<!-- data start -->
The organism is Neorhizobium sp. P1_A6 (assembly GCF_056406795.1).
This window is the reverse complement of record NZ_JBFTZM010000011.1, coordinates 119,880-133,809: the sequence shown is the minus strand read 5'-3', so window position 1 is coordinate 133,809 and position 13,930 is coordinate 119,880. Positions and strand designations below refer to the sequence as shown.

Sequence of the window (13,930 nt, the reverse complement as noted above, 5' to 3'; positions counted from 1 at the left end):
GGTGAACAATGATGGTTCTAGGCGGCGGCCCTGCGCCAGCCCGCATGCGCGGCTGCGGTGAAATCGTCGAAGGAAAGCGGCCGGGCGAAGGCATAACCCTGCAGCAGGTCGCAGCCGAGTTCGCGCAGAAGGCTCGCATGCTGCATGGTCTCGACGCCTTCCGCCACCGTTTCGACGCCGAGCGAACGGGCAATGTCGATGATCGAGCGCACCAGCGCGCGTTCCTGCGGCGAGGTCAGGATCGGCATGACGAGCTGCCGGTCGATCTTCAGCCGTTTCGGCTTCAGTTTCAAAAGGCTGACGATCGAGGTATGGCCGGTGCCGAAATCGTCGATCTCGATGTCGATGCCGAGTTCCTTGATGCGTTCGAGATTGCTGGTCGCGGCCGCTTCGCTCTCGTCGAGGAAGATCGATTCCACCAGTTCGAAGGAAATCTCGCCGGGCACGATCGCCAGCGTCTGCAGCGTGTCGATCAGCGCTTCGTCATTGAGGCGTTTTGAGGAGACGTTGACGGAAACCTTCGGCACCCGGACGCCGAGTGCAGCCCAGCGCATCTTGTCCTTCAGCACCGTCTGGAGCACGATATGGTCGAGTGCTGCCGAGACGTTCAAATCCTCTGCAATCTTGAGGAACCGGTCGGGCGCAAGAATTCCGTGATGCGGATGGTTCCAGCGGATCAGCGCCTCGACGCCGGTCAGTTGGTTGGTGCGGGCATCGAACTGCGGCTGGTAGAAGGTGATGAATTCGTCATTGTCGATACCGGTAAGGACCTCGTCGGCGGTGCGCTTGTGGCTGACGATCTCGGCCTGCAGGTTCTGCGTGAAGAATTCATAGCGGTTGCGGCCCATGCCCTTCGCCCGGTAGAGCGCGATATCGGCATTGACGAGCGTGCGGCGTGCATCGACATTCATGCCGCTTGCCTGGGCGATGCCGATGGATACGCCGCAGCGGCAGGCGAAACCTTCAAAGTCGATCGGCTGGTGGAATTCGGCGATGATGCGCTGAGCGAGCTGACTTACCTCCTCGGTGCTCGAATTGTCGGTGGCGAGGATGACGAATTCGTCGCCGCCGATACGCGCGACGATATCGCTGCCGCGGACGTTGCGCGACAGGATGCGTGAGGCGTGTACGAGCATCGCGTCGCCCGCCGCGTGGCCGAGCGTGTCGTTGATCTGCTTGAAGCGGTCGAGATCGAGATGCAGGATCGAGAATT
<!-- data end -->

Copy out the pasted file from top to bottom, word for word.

The organism is Neorhizobium sp. P1_A6 (assembly GCF_056406795.1).
This window is the reverse complement of record NZ_JBFTZM010000011.1, coordinates 119,880-133,809: the sequence shown is the minus strand read 5'-3', so window position 1 is coordinate 133,809 and position 13,930 is coordinate 119,880. Positions and strand designations below refer to the sequence as shown.

Sequence of the window (13,930 nt, the reverse complement as noted above, 5' to 3'; positions counted from 1 at the left end):
GGTGAACAATGATGGTTCTAGGCGGCGGCCCTGCGCCAGCCCGCATGCGCGGCTGCGGTGAAATCGTCGAAGGAAAGCGGCCGGGCGAAGGCATAACCCTGCAGCAGGTCGCAGCCGAGTTCGCGCAGAAGGCTCGCATGCTGCATGGTCTCGACGCCTTCCGCCACCGTTTCGACGCCGAGCGAACGGGCAATGTCGATGATCGAGCGCACCAGCGCGCGTTCCTGCGGCGAGGTCAGGATCGGCATGACGAGCTGCCGGTCGATCTTCAGCCGTTTCGGCTTCAGTTTCAAAAGGCTGACGATCGAGGTATGGCCGGTGCCGAAATCGTCGATCTCGATGTCGATGCCGAGTTCCTTGATGCGTTCGAGATTGCTGGTCGCGGCCGCTTCGCTCTCGTCGAGGAAGATCGATTCCACCAGTTCGAAGGAAATCTCGCCGGGCACGATCGCCAGCGTCTGCAGCGTGTCGATCAGCGCTTCGTCATTGAGGCGTTTTGAGGAGACGTTGACGGAAACCTTCGGCACCCGGACGCCGAGTGCAGCCCAGCGCATCTTGTCCTTCAGCACCGTCTGGAGCACGATATGGTCGAGTGCTGCCGAGACGTTCAAATCCTCTGCAATCTTGAGGAACCGGTCGGGCGCAAGAATTCCGTGATGCGGATGGTTCCAGCGGATCAGCGCCTCGACGCCGGTCAGTTGGTTGGTGCGGGCATCGAACTGCGGCTGGTAGAAGGTGATGAATTCGTCATTGTCGATACCGGTAAGGACCTCGTCGGCGGTGCGCTTGTGGCTGACGATCTCGGCCTGCAGGTTCTGCGTGAAGAATTCATAGCGGTTGCGGCCCATGCCCTTCGCCCGGTAGAGCGCGATATCGGCATTGACGAGCGTGCGGCGTGCATCGACATTCATGCCGCTTGCCTGGGCGATGCCGATGGATACGCCGCAGCGGCAGGCGAAACCTTCAAAGTCGATCGGCTGGTGGAATTCGGCGATGATGCGCTGAGCGAGCTGACTTACCTCCTCGGTGCTCGAATTGTCGGTGGCGAGGATGACGAATTCGTCGCCGCCGATACGCGCGACGATATCGCTGCCGCGGACGTTGCGCGACAGGATGCGTGAGGCGTGTACGAGCATCGCGTCGCCCGCCGCGTGGCCGAGCGTGTCGTTGATCTGCTTGAAGCGGTCGAGATCGAGATGCAGGATCGAGAATT